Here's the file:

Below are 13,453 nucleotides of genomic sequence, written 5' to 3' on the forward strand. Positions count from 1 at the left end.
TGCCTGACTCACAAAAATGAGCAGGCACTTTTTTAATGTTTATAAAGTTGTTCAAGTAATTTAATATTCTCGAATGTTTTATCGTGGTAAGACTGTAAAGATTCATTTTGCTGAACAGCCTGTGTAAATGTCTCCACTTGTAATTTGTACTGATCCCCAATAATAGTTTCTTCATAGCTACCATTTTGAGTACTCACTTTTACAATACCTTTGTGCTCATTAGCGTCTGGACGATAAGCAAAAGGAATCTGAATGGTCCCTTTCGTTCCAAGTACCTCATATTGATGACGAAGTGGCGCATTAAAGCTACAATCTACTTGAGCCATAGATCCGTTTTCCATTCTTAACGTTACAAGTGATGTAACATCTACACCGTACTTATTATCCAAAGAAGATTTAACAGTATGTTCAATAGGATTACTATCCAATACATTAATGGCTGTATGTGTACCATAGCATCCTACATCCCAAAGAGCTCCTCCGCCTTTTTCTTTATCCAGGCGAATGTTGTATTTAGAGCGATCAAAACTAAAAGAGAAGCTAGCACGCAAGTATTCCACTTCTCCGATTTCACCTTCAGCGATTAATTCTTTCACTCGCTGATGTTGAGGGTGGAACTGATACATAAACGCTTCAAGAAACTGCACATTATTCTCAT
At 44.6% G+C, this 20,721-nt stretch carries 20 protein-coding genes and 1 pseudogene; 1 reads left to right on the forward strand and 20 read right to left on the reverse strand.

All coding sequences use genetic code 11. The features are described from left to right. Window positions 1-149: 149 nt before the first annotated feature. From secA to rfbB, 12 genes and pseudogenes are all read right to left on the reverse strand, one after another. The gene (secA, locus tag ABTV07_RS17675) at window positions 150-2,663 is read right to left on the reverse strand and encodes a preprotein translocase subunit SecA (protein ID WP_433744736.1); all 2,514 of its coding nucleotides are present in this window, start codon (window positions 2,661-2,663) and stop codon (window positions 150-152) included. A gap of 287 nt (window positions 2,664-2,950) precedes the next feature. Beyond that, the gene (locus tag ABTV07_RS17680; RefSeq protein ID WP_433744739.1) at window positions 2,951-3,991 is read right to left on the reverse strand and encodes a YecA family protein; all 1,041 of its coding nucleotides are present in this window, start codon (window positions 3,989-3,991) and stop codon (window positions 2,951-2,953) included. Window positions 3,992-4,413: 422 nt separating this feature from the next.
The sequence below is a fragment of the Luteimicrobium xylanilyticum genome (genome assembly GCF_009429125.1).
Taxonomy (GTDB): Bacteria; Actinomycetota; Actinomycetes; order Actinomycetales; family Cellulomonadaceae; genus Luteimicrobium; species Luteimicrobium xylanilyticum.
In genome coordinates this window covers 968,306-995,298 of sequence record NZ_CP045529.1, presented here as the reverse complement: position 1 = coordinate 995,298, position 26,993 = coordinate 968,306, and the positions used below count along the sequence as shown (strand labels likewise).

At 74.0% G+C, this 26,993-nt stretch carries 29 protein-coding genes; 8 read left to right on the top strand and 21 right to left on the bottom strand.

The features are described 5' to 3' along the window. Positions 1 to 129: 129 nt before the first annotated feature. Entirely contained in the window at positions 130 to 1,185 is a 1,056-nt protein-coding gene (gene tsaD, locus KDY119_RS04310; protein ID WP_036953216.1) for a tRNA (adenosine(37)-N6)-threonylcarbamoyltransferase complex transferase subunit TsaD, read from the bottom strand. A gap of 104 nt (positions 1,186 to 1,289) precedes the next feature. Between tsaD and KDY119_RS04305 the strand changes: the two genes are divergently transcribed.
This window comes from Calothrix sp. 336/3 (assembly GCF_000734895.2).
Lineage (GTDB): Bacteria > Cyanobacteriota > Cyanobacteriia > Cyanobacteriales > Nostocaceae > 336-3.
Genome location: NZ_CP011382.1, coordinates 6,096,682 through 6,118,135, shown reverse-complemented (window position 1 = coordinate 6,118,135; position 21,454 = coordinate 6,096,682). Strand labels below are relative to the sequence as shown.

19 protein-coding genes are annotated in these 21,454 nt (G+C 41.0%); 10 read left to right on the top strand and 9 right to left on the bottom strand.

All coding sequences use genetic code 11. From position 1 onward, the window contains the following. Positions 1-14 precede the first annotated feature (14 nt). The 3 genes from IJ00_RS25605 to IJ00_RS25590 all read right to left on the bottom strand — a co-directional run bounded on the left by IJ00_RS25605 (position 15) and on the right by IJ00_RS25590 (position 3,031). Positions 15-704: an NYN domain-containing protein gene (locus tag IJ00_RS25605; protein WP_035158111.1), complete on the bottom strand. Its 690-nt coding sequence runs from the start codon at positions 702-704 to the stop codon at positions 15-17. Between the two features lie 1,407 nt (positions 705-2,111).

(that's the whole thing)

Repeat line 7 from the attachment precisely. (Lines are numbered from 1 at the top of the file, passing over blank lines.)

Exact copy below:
In genome coordinates this window covers 968,306-995,298 of sequence record NZ_CP045529.1, presented here as the reverse complement: position 1 = coordinate 995,298, position 26,993 = coordinate 968,306, and the positions used below count along the sequence as shown (strand labels likewise).